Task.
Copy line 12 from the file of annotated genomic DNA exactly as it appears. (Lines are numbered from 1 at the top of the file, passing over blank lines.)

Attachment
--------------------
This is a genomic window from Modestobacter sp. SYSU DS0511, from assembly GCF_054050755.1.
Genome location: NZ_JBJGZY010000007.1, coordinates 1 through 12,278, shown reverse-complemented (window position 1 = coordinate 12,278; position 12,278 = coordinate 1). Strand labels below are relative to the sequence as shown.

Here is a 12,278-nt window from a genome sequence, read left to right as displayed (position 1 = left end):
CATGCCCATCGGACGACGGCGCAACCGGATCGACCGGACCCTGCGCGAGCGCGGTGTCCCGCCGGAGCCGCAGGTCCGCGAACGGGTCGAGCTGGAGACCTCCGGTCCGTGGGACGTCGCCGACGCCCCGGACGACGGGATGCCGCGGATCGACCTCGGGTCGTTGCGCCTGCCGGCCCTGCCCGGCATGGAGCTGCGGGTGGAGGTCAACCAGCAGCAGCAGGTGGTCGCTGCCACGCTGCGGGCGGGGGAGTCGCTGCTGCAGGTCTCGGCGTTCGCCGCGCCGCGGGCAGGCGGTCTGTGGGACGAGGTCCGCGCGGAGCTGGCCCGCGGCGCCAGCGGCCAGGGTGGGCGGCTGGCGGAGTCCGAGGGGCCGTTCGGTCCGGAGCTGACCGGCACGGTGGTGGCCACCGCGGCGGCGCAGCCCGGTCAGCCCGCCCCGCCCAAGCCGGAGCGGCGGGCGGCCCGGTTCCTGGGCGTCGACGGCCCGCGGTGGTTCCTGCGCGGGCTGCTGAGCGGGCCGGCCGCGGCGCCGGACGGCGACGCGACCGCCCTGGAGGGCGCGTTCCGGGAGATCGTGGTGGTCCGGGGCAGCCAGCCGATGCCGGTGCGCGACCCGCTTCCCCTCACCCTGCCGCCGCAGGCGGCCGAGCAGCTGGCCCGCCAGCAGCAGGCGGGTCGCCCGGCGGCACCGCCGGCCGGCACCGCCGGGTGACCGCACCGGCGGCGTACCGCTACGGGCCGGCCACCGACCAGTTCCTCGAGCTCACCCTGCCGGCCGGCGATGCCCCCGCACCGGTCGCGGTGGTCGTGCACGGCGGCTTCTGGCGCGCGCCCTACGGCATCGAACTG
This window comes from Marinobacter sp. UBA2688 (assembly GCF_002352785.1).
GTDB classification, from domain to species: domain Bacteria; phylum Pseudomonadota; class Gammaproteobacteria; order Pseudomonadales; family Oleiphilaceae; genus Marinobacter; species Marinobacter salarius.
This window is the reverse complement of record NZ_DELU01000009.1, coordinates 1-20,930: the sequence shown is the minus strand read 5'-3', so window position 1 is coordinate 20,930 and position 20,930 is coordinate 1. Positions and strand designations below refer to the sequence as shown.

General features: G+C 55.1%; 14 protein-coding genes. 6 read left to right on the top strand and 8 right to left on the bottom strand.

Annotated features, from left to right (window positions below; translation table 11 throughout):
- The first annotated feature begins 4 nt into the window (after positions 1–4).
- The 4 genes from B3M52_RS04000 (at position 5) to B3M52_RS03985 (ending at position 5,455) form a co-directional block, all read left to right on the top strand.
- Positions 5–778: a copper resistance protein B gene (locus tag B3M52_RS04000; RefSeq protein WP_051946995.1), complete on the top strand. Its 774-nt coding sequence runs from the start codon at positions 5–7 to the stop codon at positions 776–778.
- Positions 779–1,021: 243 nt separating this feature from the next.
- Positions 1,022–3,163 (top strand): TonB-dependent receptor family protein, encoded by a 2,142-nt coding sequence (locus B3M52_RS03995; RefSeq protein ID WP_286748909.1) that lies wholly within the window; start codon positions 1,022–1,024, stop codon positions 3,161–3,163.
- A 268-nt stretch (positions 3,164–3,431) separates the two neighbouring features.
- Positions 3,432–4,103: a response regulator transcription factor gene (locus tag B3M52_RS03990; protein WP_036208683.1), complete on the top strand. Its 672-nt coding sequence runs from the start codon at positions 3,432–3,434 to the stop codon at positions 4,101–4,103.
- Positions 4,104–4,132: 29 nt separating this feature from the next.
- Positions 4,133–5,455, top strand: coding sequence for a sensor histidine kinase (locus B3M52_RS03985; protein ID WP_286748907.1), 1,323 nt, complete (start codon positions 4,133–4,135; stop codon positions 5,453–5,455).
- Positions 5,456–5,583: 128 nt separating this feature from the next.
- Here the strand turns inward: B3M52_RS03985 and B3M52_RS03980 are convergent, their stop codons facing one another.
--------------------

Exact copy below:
- Positions 5–778: a copper resistance protein B gene (locus tag B3M52_RS04000; RefSeq protein WP_051946995.1), complete on the top strand. Its 774-nt coding sequence runs from the start codon at positions 5–7 to the stop codon at positions 776–778.